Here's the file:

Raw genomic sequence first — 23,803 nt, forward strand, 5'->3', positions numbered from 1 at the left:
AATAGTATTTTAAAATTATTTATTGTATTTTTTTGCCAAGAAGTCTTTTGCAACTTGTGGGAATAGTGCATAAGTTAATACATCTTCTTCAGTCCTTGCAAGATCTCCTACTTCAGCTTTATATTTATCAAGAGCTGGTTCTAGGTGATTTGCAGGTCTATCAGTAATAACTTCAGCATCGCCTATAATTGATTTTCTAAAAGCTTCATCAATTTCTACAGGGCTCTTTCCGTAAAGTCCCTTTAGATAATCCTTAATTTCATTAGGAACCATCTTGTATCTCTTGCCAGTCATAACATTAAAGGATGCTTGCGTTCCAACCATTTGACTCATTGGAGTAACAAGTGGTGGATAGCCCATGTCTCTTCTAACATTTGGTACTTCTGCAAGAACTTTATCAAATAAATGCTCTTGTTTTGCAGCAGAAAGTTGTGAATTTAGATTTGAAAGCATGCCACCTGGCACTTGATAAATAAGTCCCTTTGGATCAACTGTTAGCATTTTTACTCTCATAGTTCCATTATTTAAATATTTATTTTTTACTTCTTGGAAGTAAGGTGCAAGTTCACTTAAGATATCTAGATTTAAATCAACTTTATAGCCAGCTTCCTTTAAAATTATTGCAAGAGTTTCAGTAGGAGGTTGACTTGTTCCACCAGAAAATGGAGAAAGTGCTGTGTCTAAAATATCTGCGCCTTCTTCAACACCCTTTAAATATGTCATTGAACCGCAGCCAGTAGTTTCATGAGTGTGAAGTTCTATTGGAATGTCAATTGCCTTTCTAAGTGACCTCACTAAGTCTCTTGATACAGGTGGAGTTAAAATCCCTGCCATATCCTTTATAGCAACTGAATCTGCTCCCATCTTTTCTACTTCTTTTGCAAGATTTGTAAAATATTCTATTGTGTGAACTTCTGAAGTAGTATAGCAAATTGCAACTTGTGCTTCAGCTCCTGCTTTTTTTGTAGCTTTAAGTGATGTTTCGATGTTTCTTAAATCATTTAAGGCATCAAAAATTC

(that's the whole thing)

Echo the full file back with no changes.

Raw genomic sequence first — 23,803 nt, forward strand, 5'->3', positions numbered from 1 at the left:
AATAGTATTTTAAAATTATTTATTGTATTTTTTTGCCAAGAAGTCTTTTGCAACTTGTGGGAATAGTGCATAAGTTAATACATCTTCTTCAGTCCTTGCAAGATCTCCTACTTCAGCTTTATATTTATCAAGAGCTGGTTCTAGGTGATTTGCAGGTCTATCAGTAATAACTTCAGCATCGCCTATAATTGATTTTCTAAAAGCTTCATCAATTTCTACAGGGCTCTTTCCGTAAAGTCCCTTTAGATAATCCTTAATTTCATTAGGAACCATCTTGTATCTCTTGCCAGTCATAACATTAAAGGATGCTTGCGTTCCAACCATTTGACTCATTGGAGTAACAAGTGGTGGATAGCCCATGTCTCTTCTAACATTTGGTACTTCTGCAAGAACTTTATCAAATAAATGCTCTTGTTTTGCAGCAGAAAGTTGTGAATTTAGATTTGAAAGCATGCCACCTGGCACTTGATAAATAAGTCCCTTTGGATCAACTGTTAGCATTTTTACTCTCATAGTTCCATTATTTAAATATTTATTTTTTACTTCTTGGAAGTAAGGTGCAAGTTCACTTAAGATATCTAGATTTAAATCAACTTTATAGCCAGCTTCCTTTAAAATTATTGCAAGAGTTTCAGTAGGAGGTTGACTTGTTCCACCAGAAAATGGAGAAAGTGCTGTGTCTAAAATATCTGCGCCTTCTTCAACACCCTTTAAATATGTCATTGAACCGCAGCCAGTAGTTTCATGAGTGTGAAGTTCTATTGGAATGTCAATTGCCTTTCTAAGTGACCTCACTAAGTCTCTTGATACAGGTGGAGTTAAAATCCCTGCCATATCCTTTATAGCAACTGAATCTGCTCCCATCTTTTCTACTTCTTTTGCAAGATTTGTAAAATATTCTATTGTGTGAACTTCTGAAGTAGTATAGCAAATTGCAACTTGTGCTTCAGCTCCTGCTTTTTTTGTAGCTTTAAGTGATGTTTCGATGTTTCTTAAATCATTTAAGGCATCAAAAATTC